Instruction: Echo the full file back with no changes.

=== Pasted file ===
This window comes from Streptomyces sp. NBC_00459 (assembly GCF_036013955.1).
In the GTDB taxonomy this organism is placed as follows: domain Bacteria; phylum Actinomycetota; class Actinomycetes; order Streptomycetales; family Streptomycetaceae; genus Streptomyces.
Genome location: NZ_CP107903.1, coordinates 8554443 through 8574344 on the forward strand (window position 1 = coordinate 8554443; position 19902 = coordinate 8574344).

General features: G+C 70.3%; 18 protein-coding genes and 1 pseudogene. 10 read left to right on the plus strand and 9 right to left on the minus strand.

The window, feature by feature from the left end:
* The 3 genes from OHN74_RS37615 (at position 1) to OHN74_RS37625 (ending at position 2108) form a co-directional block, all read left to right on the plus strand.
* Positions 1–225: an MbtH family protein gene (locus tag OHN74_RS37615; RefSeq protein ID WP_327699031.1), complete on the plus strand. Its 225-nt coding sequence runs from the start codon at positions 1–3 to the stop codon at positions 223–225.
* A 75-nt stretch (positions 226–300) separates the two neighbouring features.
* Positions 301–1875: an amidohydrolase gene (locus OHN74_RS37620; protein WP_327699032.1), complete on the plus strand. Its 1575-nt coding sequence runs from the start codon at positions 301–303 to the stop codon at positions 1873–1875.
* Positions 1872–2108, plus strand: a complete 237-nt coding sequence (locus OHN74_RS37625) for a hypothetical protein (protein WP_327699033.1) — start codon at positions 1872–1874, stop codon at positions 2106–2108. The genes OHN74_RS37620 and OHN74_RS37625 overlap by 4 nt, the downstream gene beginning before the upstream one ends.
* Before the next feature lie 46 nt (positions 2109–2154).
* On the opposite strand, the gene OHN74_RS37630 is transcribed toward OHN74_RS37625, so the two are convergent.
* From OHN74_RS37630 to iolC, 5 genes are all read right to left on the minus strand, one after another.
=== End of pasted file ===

This window comes from Streptomyces sp. NBC_00459 (assembly GCF_036013955.1).
In the GTDB taxonomy this organism is placed as follows: domain Bacteria; phylum Actinomycetota; class Actinomycetes; order Streptomycetales; family Streptomycetaceae; genus Streptomyces.
Genome location: NZ_CP107903.1, coordinates 8554443 through 8574344 on the forward strand (window position 1 = coordinate 8554443; position 19902 = coordinate 8574344).

General features: G+C 70.3%; 18 protein-coding genes and 1 pseudogene. 10 read left to right on the plus strand and 9 right to left on the minus strand.

The window, feature by feature from the left end:
* The 3 genes from OHN74_RS37615 (at position 1) to OHN74_RS37625 (ending at position 2108) form a co-directional block, all read left to right on the plus strand.
* Positions 1–225: an MbtH family protein gene (locus tag OHN74_RS37615; RefSeq protein ID WP_327699031.1), complete on the plus strand. Its 225-nt coding sequence runs from the start codon at positions 1–3 to the stop codon at positions 223–225.
* A 75-nt stretch (positions 226–300) separates the two neighbouring features.
* Positions 301–1875: an amidohydrolase gene (locus OHN74_RS37620; protein WP_327699032.1), complete on the plus strand. Its 1575-nt coding sequence runs from the start codon at positions 301–303 to the stop codon at positions 1873–1875.
* Positions 1872–2108, plus strand: a complete 237-nt coding sequence (locus OHN74_RS37625) for a hypothetical protein (protein WP_327699033.1) — start codon at positions 1872–1874, stop codon at positions 2106–2108. The genes OHN74_RS37620 and OHN74_RS37625 overlap by 4 nt, the downstream gene beginning before the upstream one ends.
* Before the next feature lie 46 nt (positions 2109–2154).
* On the opposite strand, the gene OHN74_RS37630 is transcribed toward OHN74_RS37625, so the two are convergent.
* From OHN74_RS37630 to iolC, 5 genes are all read right to left on the minus strand, one after another.